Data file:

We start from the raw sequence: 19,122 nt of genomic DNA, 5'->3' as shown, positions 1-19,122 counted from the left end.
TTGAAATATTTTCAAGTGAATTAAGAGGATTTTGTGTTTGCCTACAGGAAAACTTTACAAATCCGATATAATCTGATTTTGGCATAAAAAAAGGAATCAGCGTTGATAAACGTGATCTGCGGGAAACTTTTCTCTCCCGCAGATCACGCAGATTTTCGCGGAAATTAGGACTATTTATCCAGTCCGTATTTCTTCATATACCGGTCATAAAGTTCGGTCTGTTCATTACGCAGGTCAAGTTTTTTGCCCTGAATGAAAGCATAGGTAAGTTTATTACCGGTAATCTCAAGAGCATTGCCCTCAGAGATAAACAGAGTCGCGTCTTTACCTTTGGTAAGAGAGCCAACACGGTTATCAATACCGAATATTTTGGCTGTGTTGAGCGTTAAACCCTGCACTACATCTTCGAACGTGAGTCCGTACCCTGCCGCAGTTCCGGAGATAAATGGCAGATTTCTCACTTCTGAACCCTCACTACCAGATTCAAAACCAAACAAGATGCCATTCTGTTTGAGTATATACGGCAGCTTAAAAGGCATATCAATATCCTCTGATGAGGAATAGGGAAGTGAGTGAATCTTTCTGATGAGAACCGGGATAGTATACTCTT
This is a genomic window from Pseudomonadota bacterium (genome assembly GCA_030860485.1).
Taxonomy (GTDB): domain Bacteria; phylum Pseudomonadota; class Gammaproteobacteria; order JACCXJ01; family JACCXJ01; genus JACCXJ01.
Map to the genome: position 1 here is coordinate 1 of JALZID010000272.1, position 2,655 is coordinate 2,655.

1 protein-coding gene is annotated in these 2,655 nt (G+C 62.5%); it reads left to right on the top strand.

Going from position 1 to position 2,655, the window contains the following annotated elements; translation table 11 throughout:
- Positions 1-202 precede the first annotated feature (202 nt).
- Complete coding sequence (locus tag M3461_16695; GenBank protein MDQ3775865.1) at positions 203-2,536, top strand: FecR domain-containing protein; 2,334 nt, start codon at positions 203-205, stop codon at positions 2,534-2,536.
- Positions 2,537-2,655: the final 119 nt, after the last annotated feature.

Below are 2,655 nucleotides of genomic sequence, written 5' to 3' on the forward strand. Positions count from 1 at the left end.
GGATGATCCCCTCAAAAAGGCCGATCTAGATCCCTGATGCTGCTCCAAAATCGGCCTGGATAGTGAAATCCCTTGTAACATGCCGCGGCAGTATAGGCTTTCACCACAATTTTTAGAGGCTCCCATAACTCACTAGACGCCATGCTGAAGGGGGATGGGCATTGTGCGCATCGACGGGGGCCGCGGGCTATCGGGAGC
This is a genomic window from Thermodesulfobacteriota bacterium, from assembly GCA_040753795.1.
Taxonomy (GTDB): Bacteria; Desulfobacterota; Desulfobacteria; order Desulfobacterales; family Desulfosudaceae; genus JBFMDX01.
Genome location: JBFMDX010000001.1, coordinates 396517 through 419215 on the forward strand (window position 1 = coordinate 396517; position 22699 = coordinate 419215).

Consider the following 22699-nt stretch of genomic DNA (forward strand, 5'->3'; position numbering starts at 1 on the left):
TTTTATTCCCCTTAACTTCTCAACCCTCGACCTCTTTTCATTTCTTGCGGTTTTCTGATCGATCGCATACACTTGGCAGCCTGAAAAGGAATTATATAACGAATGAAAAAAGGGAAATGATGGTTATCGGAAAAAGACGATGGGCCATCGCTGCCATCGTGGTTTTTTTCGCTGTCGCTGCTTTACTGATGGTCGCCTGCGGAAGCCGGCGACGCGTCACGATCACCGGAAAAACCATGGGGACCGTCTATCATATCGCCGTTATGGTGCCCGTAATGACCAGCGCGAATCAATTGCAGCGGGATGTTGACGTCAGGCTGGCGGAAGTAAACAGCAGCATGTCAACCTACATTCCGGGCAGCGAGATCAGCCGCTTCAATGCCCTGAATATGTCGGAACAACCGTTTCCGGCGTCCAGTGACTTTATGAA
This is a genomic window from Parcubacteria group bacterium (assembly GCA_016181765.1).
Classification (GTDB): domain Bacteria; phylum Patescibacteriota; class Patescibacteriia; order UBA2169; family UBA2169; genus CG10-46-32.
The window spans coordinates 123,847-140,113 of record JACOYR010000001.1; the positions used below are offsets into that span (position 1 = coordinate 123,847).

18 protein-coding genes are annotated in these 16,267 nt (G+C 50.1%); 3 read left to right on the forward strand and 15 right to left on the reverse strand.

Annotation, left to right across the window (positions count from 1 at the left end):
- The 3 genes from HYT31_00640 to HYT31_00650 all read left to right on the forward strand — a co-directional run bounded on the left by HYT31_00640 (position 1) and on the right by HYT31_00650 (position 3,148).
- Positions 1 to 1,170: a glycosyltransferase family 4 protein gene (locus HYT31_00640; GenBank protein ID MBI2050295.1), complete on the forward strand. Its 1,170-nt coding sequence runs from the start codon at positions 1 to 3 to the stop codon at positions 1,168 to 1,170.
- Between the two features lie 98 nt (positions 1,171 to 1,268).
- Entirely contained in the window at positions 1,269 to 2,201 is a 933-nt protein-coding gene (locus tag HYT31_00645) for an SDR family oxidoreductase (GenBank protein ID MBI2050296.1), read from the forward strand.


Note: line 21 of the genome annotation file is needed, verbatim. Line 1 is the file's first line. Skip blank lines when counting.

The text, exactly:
18 protein-coding genes are annotated in these 16,267 nt (G+C 50.1%); 3 read left to right on the forward strand and 15 right to left on the reverse strand.